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Is it possible under any circumstances for a leak in a Java application, for instance a Tomcat servlet app, to exceed the allocated memory and use additional system memory, or is the allocated heap for the JVM truly firewalled (so to speak) from the (rest of the) OS/Kernel memory? I am working in 2.6 Kernel Linux with Java 6 and 7, but this is more of a general question.

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Yes. There are a number of ways that the JVM can consume memory other than via the Java heap. For example, by default every thread takes 2Mb for its stack. If you describe the problems that you're seeing, perhaps someone will help you resolve them. –  kdgregory Apr 4 '14 at 19:20
This is more of a general question really. I was on a conference call with some Java developers, and I suggested a memory leak could potentially eat system memory beyond the heap, and the senior developer on the project told me that was impossible. I disagree that it is impossible, but I don't know the specifics, I believe I have seen it happen in the past. –  GL2014 Apr 4 '14 at 19:26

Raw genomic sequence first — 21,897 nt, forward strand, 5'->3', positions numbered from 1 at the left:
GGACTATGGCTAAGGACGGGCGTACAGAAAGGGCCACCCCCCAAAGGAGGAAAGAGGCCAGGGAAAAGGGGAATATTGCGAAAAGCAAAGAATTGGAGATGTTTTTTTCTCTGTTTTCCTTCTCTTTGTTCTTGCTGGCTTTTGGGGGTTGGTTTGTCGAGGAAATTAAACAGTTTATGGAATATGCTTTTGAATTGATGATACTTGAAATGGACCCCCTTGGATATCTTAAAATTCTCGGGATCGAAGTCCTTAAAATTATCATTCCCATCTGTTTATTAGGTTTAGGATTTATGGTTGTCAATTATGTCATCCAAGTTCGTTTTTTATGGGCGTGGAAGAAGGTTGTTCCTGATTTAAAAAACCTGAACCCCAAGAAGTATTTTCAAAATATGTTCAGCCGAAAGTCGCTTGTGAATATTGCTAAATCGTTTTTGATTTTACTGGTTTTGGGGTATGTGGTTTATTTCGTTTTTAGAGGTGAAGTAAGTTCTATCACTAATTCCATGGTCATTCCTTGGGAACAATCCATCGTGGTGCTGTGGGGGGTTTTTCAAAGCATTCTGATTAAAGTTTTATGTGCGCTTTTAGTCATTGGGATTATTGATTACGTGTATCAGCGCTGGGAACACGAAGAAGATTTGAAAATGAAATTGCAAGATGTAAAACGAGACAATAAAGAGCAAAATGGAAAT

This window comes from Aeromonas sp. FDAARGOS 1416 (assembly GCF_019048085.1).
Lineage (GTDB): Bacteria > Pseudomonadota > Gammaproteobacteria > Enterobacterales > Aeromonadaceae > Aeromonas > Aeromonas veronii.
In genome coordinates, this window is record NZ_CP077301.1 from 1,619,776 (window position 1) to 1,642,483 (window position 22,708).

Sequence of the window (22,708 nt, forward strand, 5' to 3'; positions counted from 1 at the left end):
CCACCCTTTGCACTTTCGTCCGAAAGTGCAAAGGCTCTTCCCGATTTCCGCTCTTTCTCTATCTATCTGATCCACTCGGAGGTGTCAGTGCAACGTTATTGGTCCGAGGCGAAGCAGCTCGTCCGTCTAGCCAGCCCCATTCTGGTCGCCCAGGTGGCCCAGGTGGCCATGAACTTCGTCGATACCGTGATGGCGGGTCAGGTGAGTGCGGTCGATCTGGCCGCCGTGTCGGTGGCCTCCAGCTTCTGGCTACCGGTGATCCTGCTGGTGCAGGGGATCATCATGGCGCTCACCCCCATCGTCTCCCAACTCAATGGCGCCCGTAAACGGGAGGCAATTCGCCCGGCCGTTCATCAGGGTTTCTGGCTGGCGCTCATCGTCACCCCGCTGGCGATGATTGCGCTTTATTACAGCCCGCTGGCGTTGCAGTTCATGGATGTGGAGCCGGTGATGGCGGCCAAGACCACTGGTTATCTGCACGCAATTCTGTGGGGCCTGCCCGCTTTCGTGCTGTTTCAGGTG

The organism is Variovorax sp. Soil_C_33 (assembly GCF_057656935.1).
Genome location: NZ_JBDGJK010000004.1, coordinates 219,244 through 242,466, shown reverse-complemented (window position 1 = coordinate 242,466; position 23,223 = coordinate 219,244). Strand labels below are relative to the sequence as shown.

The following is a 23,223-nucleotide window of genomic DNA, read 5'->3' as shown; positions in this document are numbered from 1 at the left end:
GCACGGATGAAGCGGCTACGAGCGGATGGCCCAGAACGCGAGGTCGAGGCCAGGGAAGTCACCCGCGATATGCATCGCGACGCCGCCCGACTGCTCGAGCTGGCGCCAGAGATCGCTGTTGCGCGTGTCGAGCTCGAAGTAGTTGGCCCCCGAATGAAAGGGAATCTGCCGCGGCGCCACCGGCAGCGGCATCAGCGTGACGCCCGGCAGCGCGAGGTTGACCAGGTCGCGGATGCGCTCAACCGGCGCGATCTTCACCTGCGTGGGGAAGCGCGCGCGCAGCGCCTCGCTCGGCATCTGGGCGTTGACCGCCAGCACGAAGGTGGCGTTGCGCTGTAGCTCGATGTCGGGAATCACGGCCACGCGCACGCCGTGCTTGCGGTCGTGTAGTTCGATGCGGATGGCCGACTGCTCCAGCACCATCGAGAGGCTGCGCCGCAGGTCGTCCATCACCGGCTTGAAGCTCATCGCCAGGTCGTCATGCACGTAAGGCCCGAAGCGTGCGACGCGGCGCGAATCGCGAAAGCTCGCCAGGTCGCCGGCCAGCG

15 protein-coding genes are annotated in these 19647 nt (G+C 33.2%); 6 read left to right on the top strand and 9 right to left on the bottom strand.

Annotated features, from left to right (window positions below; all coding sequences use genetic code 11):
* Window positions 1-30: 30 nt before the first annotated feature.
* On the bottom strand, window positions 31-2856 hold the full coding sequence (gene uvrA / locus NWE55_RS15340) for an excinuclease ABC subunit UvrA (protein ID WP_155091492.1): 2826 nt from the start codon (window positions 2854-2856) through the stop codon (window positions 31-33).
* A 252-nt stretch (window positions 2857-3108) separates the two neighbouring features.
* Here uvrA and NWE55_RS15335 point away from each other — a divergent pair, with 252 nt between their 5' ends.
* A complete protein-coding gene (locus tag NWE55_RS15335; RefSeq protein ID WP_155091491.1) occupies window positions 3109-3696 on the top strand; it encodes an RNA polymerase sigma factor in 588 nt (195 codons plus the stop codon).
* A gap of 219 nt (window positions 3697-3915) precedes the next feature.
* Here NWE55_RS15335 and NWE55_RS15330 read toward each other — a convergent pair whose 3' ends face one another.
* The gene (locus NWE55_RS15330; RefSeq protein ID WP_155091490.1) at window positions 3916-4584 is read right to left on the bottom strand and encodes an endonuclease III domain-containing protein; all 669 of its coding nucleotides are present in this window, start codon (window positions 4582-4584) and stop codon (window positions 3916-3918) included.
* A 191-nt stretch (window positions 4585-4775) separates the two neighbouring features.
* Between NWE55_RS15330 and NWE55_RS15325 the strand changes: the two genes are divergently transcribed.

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Yes - it's possible. Java memory area is divided into few regions - heap and permgen are not all of them. There are also areas for code cache and native memory, which is quite popular for all of-heap structures. Please take a look at slide 7 of this presentation

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That presentation looks hilarious. Love the pics. –  GL2014 Apr 4 '14 at 19:32

Of course, it is possible. Simple examples are ByteBuffer.allocateDirect() and FileChannel.map(). The contents of such buffers is out of Java Heap.

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